Review and road test of the Mercedes-Benz CL-Class (1996 - 2007)
BY ANDY ENRIGHT
You could well be wondering who exactly buys a Mercedes CL coupe. Admittedly, on paper, the logic does seem flawed. You pay thousands of pounds more for a car with the same power, less doors and a more cramped interior than the S-class model upon which it is based. But you'd be missing the point. CL buyers want the last word in technology from their coupe. Compared to the Mercedes CL, offerings such as the Jaguar XKR and Aston DB7 seem just a little bit prehistoric. The gadget count is truly amazing, but can it really be described as value for money? New, no - used, just possibly. As long as you can live with the guilt of offering somebody around £35,000 for a car which cost well over £100,000 in 1996, you could just land yourself a bargain!
Models Covered: CL420, CL500, CL600, CL55 AMG, CL65 AMG
Very much a tale of two models. The first CL model (1996-2000) was a rather inelegant two-door rendition of the S-class saloon, itself viewed as something of a bloated behemoth. Though undeniably large, the early CL was certainly accomplished, and was available in three versions, the 279bhp CL420, the 320bhp CL500 and the leviathan 394bhp V12 CL600.
In 1999, Mercedes thoroughly revised the S-class range and a year later introduced CL versions that followed the lighter, slimmer philosophy. Available only in CL500, CL600 and special CL55 AMG edition, this generation of CL gained greater plaudits amongst keen drivers, displaying as they did a level of body control that belied their still considerable bulk.
The range was revised in September 2002. The shape stayed the same but there were some minor styling tweaks and trim adjustments. The CL55AMG gained a supercharger and a 500bhp power output whilst the CL600 V12 also boasted 500bhp and enough torque to stop a planet spinning. Then, a little later, the CL65AMG came along with an astonishing 600bhp.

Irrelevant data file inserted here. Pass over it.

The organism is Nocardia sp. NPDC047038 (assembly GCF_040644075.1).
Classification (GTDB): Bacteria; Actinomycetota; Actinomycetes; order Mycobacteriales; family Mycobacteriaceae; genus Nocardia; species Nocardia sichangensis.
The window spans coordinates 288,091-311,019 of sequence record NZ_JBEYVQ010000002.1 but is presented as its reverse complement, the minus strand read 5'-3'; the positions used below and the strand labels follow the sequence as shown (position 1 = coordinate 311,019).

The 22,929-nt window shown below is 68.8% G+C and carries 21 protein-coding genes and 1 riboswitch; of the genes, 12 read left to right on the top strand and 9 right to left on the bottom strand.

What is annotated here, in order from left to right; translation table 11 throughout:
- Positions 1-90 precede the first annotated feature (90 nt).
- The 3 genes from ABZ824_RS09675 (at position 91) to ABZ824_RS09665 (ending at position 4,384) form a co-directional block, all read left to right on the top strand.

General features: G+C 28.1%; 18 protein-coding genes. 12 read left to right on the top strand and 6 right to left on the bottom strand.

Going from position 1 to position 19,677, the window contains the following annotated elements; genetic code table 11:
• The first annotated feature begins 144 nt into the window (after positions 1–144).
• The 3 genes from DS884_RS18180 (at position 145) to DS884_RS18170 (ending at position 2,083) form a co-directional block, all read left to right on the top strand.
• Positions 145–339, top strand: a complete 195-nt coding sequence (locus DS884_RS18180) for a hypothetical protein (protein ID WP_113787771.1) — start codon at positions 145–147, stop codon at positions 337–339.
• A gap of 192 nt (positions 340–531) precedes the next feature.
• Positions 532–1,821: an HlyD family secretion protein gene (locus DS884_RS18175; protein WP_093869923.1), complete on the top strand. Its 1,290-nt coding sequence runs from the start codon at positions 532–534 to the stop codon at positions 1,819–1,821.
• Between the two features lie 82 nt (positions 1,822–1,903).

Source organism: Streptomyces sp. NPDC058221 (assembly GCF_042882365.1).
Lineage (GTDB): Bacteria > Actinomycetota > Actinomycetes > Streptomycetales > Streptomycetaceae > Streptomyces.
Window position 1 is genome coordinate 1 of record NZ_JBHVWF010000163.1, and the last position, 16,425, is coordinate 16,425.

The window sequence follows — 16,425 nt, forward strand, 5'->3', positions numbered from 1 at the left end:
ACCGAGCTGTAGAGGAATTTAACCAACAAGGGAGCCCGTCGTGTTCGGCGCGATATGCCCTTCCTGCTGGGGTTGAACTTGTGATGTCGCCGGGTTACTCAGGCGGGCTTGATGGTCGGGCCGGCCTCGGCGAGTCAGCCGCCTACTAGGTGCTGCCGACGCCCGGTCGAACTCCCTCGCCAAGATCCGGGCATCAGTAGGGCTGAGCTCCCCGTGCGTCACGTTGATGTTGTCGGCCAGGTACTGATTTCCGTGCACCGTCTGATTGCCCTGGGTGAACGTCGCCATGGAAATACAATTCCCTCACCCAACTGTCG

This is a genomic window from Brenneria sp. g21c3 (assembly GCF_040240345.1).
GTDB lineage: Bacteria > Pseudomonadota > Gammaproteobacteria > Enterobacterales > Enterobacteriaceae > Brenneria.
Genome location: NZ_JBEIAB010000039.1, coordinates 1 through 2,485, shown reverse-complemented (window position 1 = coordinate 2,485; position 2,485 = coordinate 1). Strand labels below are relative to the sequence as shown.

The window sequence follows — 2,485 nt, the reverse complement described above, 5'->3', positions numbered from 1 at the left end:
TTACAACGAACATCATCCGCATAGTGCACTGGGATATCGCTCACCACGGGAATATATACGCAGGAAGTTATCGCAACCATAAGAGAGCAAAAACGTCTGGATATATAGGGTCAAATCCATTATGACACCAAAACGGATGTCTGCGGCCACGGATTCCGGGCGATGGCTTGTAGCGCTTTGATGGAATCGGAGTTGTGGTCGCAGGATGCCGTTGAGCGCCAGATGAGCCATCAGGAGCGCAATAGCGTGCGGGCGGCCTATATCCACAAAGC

An all-new CL debuted in the spring of 2007.
What You Get
Perhaps it would be easier to consider what you don't get. The list would be a lot shorter. On the early models, try to stretch to the CL600. After all, if you're going to be silly, you might as well go the whole hog. As you lower yourself in, you'll notice the pneumatic door mechanism pull the door closed over the last few millimetres, likewise the windows drop to prevent an uncomfortable pressure wave when the doors are shut. Turn the key in the slot and electronic arms reach forward to feed you the seatbelt. Getting comfortable isn't difficult due to the 12-way electrically adjustable seats, lumbar supports and multi-adjustable steering wheel. Despite the potential under the bonnet, the engine note is a muted whisper. This sound deadening is aided by double-glazed side windows and an 11-speaker Bose stereo system.
This is only the beginning of the CL's array of bells and whistles. The headlining is soft suede, walnut veneers cover parts of the dash, doors and storage compartments, and when no rear passengers are being carried, the rear headrests softly lower to provide a better rear view. For the truly dedicated show-off, however, the boot handle has to take pride of place. Use the remote key fob to pop the boot open and a chromed grip lowers itself into place just above the rear number plate. Touch a dirty car? Not with the CL. Slam the boot and the handle retracts into the bootlid. You'll find yourself opening and closing the boot just for the sake of it.
The later shape cars are, if anything, even more impressive. A number of funky innovations have found their way into the CL. The way the doors open is a marvel in itself, with a multi-link door hinge that swings the door open in the conventional manner, then pulls it away from the car and forward, allowing easier access to the rear. As well as Mercedes' fiendishly complex COMAND electronics system which oversees the control of stereo, satellite navigation and telephone controls, the CL also comes with bi-xenon headlamps, a one-touch gearshift, side airbags, window bags and a seat memory. The options are even more fascinating. TELE-AID calls the emergency services if it thinks your CL has crashed, Keyless Go allows you to open your car and start it without recourse to keys, instead having a credit card transponder secreted somewhere about your person. Naturally, British insurers have frowned upon this feature and UK-spec cars do not offer the full functionality. DISTRONIC is a cruise control system that emits a radar beam to keep your CL a requisite distance from the car in front that TELE-AID will not be required. You probably get the point by now. The CL is a crushing technological masterstroke.